One good way of organizing a design is a block diagram. It is like a macro view of the design. It helps you to see the relationships between the functional parts of the design.
In this project I see six major functional blocks.
These functions are the The User Interface, radio connection, processor, memory, Power supply, and programming Interface.
ESP8266 ESP12 wifi module. This module is very inexpensive (US $3.45 in small quantities) and has FCC certification markings on RF shield.
Wifi has the potential for much higher data speeds than bluetooth. Documentation for this module is very scarce. I do not know how difficult it would be to implement into the design. There does seem to be a large group of enthusiasts that are playing with it and posting about it.
On the Arduino forum there appears to be helpful information about using and programming this module.
www.esp8266.com appears to be a community created and supported forum and wiki dedicated to this family of wifi modules.
This module already has a large open support community which would be valuable for this project.
Murata LBCA2HNZYZ-711 BLE module w/antenna priced at US$ 5.57 in Quantities of 1,000.
This includes FCC certification. This means for commercial sales, i don’t have to get the system certified. Certification is a large cost for radios developed to go to market.
Bluetooth Low Energy (BLE) has an approximate max data throughput of 10.6 KB/s. This is very constraining for large devices such as routers and smart phones.
For estimation I will calculate the time to upload to a 1 GB router.
1,000,000 KB = 1GB
1,000,000 /10.6 = number of seconds to upload
94,339 seconds to upload 1 GB
94339/3600 = 26 Hours to upload (Not very feasible for very large devices)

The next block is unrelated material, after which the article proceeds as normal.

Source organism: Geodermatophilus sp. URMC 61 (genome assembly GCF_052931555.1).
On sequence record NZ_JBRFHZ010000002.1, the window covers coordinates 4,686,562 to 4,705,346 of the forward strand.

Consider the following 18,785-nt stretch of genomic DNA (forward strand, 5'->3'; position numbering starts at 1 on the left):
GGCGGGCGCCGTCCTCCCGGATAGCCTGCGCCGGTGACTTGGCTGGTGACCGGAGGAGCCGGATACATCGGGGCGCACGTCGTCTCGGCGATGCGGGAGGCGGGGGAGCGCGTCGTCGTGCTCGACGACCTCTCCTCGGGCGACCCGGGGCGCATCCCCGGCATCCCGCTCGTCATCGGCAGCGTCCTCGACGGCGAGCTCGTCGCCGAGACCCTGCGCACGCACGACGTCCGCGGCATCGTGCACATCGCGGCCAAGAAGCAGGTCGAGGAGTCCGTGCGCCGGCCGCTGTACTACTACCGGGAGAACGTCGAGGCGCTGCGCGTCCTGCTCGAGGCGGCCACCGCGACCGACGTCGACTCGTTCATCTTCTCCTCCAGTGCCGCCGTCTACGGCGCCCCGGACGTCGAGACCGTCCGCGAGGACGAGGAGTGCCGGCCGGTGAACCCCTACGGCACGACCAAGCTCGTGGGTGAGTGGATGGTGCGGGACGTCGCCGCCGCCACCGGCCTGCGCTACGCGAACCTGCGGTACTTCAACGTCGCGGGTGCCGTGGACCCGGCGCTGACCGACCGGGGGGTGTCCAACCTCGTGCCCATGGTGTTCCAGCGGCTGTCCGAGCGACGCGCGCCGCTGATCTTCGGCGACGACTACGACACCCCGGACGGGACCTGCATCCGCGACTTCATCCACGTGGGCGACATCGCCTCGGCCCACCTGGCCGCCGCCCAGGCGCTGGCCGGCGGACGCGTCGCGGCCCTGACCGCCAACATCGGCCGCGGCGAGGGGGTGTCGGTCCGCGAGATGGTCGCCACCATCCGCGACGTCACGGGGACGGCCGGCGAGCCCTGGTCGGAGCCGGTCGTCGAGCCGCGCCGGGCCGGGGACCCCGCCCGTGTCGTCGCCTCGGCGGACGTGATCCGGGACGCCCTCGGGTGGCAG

This might require a change on design specs, however very few devices need a 1GB upload.
Most Devices are under 1 MB. which would take approximately 95 Seconds. This is not horrible when trying to rescue a brick but very frustrating for production work.
Bluetooth Low energy is not in every smart phone, but is becoming common.
This choice has some positives and Negatives. It is not ruled out yet.
Occasionally in design we get stuck. Maybe you hit a roadblock in the design, or your prototype is doing something strange and you can’t figure it out. It is often helpful to talk about it with someone else. This doesn’t necessarily need to be someone that knows your project or even electronics design principles.
A Cardboard Dummy is someone that you can talk to about your design. They need to know about as much as a cardboard cutout figure. By describing your problem to someone that doesn’t know anything about your design, you are required to break down the design into simpler terms. When you describe a problem to another person, you have to explain any assumptions you have made. Without this explanation they will not understand your design choices.
This process changes your perspective on your design. If you are looking too closely at details, You might not see a macro level interaction or vice versa. The more you have to explain your assumptions the more your perspective has to change.